## Fourier Transform Tricky Integral

Hi I am trying to analytically calculate the Fourier transform attached.

I am getting really stuck with the integral, can anyone help?

I've attached how far I've got with it, any help much appreciated!

Kind Regards,

Mike
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 Quote by michaelbarret Hi I am trying to analytically calculate the Fourier transform attached. I am getting really stuck with the integral, can anyone help? I've attached how far I've got with it, any help much appreciated! Kind Regards, Mike
Hey michaelbarret and welcome to the forums.

Hint: Use the subsitution and try integration by parts twice and see what you get.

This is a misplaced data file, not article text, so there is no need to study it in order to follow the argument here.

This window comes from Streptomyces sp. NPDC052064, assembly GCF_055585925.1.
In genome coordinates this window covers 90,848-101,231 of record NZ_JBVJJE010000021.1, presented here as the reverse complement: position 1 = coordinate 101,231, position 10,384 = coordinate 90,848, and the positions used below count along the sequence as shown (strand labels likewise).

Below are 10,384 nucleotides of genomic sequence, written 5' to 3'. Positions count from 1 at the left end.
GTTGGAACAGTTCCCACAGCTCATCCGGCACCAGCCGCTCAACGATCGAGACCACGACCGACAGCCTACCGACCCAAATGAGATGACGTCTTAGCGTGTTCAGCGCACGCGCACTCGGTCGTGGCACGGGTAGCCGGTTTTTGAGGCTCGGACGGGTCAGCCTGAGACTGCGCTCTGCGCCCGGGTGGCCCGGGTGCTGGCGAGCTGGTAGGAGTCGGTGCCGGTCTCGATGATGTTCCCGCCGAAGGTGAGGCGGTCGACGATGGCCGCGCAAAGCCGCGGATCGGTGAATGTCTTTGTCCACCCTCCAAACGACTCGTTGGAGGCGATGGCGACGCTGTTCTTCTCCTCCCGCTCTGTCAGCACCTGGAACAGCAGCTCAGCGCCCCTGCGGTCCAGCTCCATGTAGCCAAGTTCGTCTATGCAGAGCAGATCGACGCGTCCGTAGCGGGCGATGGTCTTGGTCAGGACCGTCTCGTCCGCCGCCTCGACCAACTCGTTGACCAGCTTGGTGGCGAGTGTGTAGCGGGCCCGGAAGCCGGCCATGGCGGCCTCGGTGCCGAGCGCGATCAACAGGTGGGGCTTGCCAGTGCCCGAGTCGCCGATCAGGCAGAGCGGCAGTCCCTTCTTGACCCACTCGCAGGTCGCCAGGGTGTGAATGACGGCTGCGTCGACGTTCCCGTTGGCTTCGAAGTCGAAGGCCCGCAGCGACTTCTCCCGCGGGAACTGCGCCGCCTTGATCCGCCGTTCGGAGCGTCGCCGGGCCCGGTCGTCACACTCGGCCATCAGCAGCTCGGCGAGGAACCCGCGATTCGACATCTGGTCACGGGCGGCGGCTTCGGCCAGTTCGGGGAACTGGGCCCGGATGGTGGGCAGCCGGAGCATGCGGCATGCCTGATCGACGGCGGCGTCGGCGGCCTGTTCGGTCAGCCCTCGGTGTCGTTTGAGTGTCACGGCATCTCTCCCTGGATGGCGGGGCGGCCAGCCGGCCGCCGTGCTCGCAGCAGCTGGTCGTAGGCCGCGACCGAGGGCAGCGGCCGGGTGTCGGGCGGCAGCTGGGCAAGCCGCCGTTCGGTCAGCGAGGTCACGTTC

Recognitions: Gold Member Science Advisor Staff Emeritus The only thing complicated about that integral is your way of doing it. Instead, do it by parts: $$\int cos(\omega x)e^{ax}dx$$ Let $u= cos(\omega x$, $dv= e^{ax}dx$ so that $du= -\omega sin(\omega x)dx$ and $v= (1/a)e^{ax}$ so we have $$\int udv= uv- \int vdu= \frac{1}{a}e^{ax}cos(\omega x)+ \frac{\omega}{a}\int e^{ax}sin(\omega x)dx$$ Now, do it again. Let $u= sin(\omega x)$ and $dv= e^{ax}$ so that $du= \omega cos(\omega x)dx$ and $v= (1/a) e^{ax}$. Now you have $$\int e^{ax}cos(\omega x) dx= \frac{1}{a}e^{ax}cos(\omega x)+\frac{\omega}{a^2}e^{ax}sin(\omega x)- \frac{\omega^2}{a^2}\int e^{ax}cos(\omega x)dx$$ Add $\int e^{ax}cos(\omega x) dx$ to both sides and divide by 2.